A veteran astronaut adjusts to a new era of private spaceflight


Peggy Whitson spent 665 days in space on three long-duration missions to the ISS before a much shorter visit in May to command private astronaut mission Ax-2. (credit: Axiom Space)

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Peggy Whitson is America’s most experienced astronaut, having spent 665 days in space on three long-duration missions to the International Space Station in 2002, 2008 and 2016-2017. But returning to the station as a private astronaut, commanding Axiom Space’s Ax-2 mission in May, still required some adjustments.

“The short time was the hardest part,” she said of the mission, which spent eight days docked to the ISS, during an interview a couple of weeks after landing in a Crew Dragon spacecraft with her three crewmates. on May 30th.

“The big change is really going back to short-duration missions, more like a shuttle flight,” he said of training for Ax-2.

“When you’re on a long-running mission you think, I have time, can I relax now, because I can grow up and start moving later and do more and more,” he explained. “But we didn’t have that flexibility. It was a very focused effort.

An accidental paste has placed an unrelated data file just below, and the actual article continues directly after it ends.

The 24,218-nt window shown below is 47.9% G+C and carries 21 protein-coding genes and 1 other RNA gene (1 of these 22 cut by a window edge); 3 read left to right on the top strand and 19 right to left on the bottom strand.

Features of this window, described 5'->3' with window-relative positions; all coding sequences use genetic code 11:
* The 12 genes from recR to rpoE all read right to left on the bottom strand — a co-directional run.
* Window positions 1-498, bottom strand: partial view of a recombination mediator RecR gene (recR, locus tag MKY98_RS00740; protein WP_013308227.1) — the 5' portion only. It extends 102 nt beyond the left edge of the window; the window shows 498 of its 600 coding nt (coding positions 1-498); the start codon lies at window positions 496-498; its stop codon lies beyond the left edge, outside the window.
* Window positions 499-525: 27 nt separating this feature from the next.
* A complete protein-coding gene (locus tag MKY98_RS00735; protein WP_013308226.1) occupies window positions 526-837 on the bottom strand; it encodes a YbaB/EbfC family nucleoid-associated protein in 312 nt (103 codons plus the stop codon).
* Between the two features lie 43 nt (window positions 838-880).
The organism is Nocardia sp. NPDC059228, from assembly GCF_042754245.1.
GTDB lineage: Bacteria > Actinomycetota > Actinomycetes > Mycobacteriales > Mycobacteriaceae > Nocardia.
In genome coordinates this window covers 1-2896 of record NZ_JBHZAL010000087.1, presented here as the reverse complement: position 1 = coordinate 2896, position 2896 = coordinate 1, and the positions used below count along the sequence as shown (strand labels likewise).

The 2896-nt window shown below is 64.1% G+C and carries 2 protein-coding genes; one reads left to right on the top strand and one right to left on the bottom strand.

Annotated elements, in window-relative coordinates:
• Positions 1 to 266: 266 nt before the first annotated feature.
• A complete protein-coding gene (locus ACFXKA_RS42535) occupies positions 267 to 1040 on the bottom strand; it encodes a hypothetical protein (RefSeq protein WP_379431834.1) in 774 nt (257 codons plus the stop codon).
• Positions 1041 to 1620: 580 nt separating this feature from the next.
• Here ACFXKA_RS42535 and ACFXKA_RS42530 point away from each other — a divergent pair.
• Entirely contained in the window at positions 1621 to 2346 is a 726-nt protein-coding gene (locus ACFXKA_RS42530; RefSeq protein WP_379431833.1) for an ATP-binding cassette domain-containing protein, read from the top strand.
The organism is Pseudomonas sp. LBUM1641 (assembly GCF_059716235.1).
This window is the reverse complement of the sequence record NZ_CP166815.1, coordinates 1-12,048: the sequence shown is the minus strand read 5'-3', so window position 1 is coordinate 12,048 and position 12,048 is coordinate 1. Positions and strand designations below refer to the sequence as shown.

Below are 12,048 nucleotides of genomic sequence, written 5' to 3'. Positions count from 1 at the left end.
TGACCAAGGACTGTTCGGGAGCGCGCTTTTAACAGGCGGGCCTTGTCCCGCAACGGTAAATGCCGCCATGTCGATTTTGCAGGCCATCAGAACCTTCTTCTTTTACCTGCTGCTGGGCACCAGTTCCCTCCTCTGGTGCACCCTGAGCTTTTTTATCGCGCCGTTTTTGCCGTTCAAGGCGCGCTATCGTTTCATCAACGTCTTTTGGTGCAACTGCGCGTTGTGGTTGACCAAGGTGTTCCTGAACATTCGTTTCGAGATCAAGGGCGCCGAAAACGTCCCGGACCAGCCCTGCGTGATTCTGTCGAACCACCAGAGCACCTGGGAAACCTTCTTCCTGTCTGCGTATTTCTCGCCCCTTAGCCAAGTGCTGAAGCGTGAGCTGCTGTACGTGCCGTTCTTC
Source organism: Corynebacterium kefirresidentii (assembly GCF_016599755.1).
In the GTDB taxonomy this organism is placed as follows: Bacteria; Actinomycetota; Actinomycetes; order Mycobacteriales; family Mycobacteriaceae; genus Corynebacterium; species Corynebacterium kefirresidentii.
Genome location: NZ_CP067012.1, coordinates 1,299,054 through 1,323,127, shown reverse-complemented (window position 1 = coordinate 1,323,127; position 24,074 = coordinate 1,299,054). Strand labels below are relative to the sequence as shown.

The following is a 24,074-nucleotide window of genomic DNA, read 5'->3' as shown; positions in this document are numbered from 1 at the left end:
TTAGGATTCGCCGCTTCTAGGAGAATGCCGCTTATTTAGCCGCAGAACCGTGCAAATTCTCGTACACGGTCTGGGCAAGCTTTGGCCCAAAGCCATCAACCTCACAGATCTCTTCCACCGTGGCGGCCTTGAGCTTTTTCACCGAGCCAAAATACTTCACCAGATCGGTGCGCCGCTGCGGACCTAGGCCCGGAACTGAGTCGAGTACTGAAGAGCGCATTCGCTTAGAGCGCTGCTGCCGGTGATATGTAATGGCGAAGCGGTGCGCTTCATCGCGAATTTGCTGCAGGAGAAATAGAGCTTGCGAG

Ax-2 was the second in a series of private astronaut missions by Axiom to the station as the company develops commercial modules to be installed on the station within this decade, which will later form the core of a self-contained commercial station. Ax-1, which went to the station in April 2022, was something of a learning experience for both the company and the agency, especially how to plan all the experiments and outreach activities the crew wanted realize.

One of the most important lessons has been the optimization of training for the mission. “The big change is really going back to short-duration missions, more like a shuttle flight,” she said. “Instead of generic skills training, which is typically how we train station personnel, we were much more task-oriented. So, we focused on the tasks we knew we needed to do and the hardware we knew we were interfacing with. This made our crew quick to respond and ready to perform once in orbit.

While Ax-1 got a schedule curtailment when its ten-day mission was extended by a week pending favorable splashdown conditions, Ax-2 had its mission shortened from ten days to eight days due to the effects a cascade of launch delays and a desire by NASA to keep a Dragon cargo mission scheduled for launch in early June.